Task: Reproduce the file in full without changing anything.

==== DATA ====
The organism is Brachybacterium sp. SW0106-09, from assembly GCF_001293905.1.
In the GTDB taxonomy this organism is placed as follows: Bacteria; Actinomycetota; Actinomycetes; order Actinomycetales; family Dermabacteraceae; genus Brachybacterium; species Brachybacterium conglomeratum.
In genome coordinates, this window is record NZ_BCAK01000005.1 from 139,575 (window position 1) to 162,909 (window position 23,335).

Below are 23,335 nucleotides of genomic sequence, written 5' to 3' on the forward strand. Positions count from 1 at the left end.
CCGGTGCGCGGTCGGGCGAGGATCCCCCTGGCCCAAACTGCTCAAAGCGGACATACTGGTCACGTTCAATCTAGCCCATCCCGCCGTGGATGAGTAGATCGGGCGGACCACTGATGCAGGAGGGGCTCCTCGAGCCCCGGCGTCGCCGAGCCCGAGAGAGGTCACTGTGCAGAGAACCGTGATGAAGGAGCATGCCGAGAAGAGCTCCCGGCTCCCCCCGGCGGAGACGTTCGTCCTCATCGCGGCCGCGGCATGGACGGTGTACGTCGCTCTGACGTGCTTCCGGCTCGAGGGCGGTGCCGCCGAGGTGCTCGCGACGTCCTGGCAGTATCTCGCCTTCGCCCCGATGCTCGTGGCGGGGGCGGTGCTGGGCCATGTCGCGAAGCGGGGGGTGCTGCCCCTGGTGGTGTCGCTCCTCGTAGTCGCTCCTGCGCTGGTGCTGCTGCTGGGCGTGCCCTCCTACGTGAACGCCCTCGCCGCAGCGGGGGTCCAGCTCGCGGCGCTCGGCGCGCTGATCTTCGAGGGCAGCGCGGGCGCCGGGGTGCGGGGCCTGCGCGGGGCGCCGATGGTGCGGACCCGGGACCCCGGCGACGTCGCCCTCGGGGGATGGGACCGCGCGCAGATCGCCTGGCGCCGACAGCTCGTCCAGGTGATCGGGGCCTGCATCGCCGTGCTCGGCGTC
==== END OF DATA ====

The organism is Brachybacterium sp. SW0106-09, from assembly GCF_001293905.1.
In the GTDB taxonomy this organism is placed as follows: Bacteria; Actinomycetota; Actinomycetes; order Actinomycetales; family Dermabacteraceae; genus Brachybacterium; species Brachybacterium conglomeratum.
In genome coordinates, this window is record NZ_BCAK01000005.1 from 139,575 (window position 1) to 162,909 (window position 23,335).

Below are 23,335 nucleotides of genomic sequence, written 5' to 3' on the forward strand. Positions count from 1 at the left end.
CCGGTGCGCGGTCGGGCGAGGATCCCCCTGGCCCAAACTGCTCAAAGCGGACATACTGGTCACGTTCAATCTAGCCCATCCCGCCGTGGATGAGTAGATCGGGCGGACCACTGATGCAGGAGGGGCTCCTCGAGCCCCGGCGTCGCCGAGCCCGAGAGAGGTCACTGTGCAGAGAACCGTGATGAAGGAGCATGCCGAGAAGAGCTCCCGGCTCCCCCCGGCGGAGACGTTCGTCCTCATCGCGGCCGCGGCATGGACGGTGTACGTCGCTCTGACGTGCTTCCGGCTCGAGGGCGGTGCCGCCGAGGTGCTCGCGACGTCCTGGCAGTATCTCGCCTTCGCCCCGATGCTCGTGGCGGGGGCGGTGCTGGGCCATGTCGCGAAGCGGGGGGTGCTGCCCCTGGTGGTGTCGCTCCTCGTAGTCGCTCCTGCGCTGGTGCTGCTGCTGGGCGTGCCCTCCTACGTGAACGCCCTCGCCGCAGCGGGGGTCCAGCTCGCGGCGCTCGGCGCGCTGATCTTCGAGGGCAGCGCGGGCGCCGGGGTGCGGGGCCTGCGCGGGGCGCCGATGGTGCGGACCCGGGACCCCGGCGACGTCGCCCTCGGGGGATGGGACCGCGCGCAGATCGCCTGGCGCCGACAGCTCGTCCAGGTGATCGGGGCCTGCATCGCCGTGCTCGGCGTC